Web Application Programming in PicoLisp: Setting up the server

Web Application Programming in PicoLisp: Setting up the server


3 min read

Now that we know how to create a HTTP-response out of a PicoLisp script, let's set up a server and try it out.

What actually is a server?

When speaking of servers, many people think of large, specialized computers that are stored somewhere under the earth and do secret, mysterious stuff.

But in its most basic meaning, a server is just a piece of software that does just this: serving things to other program (the clients). Of course this can also happen within just one computer. In this case, we call it "application server" or "local server", as opposed to the "web server" that can be accessed via the internet.

Processes that are accessible by other processes are running on so-called ports. These ports are "communication endpoints", which means that the client is sending the request to this location. In theory, any port number between 1 and 65535 can be used. In practice, there are standard ports for different applications.

Now let's see it in action.

Setting up the PicoLisp server

What job does our PicoLisp server have? Well, when the browser asks for a specific file, for example "helloworld.l", it needs to ask the PicoLisp interpreter to execute that file before sending it to the client.

But before we do that, we should save our "hello world"-example from the last post to file. Otherwise our server will have nothing to serve. Create a file called helloworld.l with the following content:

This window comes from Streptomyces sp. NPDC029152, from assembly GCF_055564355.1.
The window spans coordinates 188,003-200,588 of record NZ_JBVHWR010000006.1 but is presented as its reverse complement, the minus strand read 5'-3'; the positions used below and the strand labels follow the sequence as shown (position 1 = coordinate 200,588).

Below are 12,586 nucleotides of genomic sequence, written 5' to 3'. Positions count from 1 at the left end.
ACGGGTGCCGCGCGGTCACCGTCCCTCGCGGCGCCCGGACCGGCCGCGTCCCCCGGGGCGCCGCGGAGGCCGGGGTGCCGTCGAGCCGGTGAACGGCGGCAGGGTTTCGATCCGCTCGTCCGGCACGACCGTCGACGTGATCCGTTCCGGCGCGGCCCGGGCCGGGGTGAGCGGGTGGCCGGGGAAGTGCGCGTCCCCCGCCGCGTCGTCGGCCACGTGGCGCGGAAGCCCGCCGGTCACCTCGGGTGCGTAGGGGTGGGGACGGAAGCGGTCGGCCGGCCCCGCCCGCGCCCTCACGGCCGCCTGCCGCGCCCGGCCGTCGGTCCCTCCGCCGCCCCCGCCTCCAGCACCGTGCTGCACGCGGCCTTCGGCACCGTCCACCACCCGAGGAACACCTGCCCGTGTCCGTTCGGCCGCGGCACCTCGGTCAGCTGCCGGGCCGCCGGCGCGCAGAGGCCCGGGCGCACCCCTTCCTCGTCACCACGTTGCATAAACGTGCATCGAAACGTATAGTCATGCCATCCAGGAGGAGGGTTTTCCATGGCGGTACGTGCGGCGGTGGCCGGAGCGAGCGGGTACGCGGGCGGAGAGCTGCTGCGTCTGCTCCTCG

(html 0 "Hello" NIL NIL
   (prinl "Hello World!") )

Now let's start the server with this command from the command line:

$ pil @lib/http.l @lib/xhtml.l @lib/form.l  --server 8080 +

What do we do here? First, we load three libraries: @lib/http.l, @lib/xhtml.l and @lib/form.l, as we will need these to successfully render our html-pages. Then we specify the server and port number by --server <port-number>. The + at the end opens the debugging mode, which is helpful to see what is going on.

Now we want to open the file helloworld.l from the browser. So point your browser towards localhost:8080/helloworld.l to see the output:


Why "localhost"? localhost refers to the current computer. Since the PicoLisp server is only running locally, you will not be able to view this page from a system outside your computer.

What happens if we try to open a file that does not exist, for example error.l? In this case, the debugger will throw an error:

$ pil @lib/http.l @lib/xhtml.l @lib/form.l  --server 8080 +
!? (load File)
"error.l" -- Open error: No such file or directory

We can stop the server with Ctrl-C.

Our "Hello World" text looks quite lonely. Let's see how we can wrap it into some HTML tags in the next post.